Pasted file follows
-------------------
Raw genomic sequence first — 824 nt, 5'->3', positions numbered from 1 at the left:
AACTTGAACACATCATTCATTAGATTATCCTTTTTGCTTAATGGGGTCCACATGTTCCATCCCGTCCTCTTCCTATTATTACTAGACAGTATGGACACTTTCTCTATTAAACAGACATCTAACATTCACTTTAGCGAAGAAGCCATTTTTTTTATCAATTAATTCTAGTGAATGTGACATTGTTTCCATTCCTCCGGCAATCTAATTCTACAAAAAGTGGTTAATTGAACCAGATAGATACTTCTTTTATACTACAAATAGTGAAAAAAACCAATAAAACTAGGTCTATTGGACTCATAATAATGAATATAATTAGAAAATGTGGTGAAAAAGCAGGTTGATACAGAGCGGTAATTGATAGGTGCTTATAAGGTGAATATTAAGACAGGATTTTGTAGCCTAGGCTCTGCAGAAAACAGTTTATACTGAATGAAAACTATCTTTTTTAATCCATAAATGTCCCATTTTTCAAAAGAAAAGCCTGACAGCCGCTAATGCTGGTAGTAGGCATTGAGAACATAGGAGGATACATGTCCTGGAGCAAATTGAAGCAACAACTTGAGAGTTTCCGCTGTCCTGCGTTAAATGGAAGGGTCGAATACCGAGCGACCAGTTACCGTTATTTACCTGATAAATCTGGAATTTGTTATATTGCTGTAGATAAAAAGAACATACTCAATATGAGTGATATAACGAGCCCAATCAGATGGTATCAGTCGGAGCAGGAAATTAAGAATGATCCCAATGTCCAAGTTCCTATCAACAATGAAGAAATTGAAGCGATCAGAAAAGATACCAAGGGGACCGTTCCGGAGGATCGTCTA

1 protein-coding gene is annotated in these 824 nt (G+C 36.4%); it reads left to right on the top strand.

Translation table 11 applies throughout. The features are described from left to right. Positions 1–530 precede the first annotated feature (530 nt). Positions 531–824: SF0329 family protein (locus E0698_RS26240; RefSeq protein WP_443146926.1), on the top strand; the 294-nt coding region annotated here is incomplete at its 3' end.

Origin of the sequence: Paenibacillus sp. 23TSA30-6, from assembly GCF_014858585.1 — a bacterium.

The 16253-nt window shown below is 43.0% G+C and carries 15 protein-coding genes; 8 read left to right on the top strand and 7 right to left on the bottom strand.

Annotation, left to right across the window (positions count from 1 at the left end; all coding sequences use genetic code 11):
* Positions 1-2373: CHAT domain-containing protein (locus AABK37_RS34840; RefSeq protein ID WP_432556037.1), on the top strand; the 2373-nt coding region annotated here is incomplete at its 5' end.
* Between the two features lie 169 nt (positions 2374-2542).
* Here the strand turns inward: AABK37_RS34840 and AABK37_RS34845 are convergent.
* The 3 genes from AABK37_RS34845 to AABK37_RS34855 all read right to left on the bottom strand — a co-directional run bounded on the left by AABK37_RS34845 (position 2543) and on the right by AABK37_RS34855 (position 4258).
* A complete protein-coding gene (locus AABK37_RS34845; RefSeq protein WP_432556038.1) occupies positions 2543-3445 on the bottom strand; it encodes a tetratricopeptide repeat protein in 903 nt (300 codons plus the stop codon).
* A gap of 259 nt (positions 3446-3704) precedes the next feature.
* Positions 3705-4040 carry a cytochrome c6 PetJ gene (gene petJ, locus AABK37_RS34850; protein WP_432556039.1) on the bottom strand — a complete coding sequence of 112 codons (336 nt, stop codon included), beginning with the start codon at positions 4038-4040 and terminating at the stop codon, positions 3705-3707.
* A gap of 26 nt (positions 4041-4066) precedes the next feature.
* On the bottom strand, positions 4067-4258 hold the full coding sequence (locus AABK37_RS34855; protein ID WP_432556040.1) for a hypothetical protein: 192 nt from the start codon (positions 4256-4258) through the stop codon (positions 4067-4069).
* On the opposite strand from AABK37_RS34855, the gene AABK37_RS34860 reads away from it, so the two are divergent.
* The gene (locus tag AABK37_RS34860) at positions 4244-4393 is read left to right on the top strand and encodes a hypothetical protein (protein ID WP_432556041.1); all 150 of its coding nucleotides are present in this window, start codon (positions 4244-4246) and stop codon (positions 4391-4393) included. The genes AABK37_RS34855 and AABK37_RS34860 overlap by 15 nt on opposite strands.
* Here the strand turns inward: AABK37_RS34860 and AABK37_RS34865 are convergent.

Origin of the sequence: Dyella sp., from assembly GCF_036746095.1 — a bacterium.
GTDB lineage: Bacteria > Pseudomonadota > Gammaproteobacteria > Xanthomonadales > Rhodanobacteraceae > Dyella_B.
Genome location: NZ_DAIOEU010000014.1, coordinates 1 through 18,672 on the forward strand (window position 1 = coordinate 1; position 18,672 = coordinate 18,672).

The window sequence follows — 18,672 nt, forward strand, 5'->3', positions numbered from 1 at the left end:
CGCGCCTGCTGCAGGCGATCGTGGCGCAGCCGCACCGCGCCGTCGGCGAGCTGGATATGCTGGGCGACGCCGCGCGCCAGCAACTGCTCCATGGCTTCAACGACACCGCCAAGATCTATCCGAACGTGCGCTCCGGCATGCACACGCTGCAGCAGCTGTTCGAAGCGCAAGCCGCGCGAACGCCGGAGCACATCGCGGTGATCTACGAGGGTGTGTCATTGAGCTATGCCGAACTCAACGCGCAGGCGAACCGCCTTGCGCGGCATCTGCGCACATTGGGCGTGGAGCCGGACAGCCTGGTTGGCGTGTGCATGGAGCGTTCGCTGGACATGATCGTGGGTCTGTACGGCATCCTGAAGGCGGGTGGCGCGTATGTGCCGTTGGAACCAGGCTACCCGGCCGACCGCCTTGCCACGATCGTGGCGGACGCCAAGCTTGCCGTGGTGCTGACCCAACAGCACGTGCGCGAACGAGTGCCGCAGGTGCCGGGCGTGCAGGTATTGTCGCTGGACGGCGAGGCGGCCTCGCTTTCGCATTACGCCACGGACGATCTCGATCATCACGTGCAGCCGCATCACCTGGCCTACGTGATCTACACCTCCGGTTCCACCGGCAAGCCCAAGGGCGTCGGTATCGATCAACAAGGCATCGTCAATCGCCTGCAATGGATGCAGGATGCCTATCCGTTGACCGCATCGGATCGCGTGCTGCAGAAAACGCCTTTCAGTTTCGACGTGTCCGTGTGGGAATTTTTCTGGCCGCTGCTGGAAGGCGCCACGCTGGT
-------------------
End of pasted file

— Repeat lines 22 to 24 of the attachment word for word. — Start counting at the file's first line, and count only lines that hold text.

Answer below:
Genome location: NZ_DAIOEU010000014.1, coordinates 1 through 18,672 on the forward strand (window position 1 = coordinate 1; position 18,672 = coordinate 18,672).

The window sequence follows — 18,672 nt, forward strand, 5'->3', positions numbered from 1 at the left end:
CGCGCCTGCTGCAGGCGATCGTGGCGCAGCCGCACCGCGCCGTCGGCGAGCTGGATATGCTGGGCGACGCCGCGCGCCAGCAACTGCTCCATGGCTTCAACGACACCGCCAAGATCTATCCGAACGTGCGCTCCGGCATGCACACGCTGCAGCAGCTGTTCGAAGCGCAAGCCGCGCGAACGCCGGAGCACATCGCGGTGATCTACGAGGGTGTGTCATTGAGCTATGCCGAACTCAACGCGCAGGCGAACCGCCTTGCGCGGCATCTGCGCACATTGGGCGTGGAGCCGGACAGCCTGGTTGGCGTGTGCATGGAGCGTTCGCTGGACATGATCGTGGGTCTGTACGGCATCCTGAAGGCGGGTGGCGCGTATGTGCCGTTGGAACCAGGCTACCCGGCCGACCGCCTTGCCACGATCGTGGCGGACGCCAAGCTTGCCGTGGTGCTGACCCAACAGCACGTGCGCGAACGAGTGCCGCAGGTGCCGGGCGTGCAGGTATTGTCGCTGGACGGCGAGGCGGCCTCGCTTTCGCATTACGCCACGGACGATCTCGATCATCACGTGCAGCCGCATCACCTGGCCTACGTGATCTACACCTCCGGTTCCACCGGCAAGCCCAAGGGCGTCGGTATCGATCAACAAGGCATCGTCAATCGCCTGCAATGGATGCAGGATGCCTATCCGTTGACCGCATCGGATCGCGTGCTGCAGAAAACGCCTTTCAGTTTCGACGTGTCCGTGTGGGAATTTTTCTGGCCGCTGCTGGAAGGCGCCACGCTGGT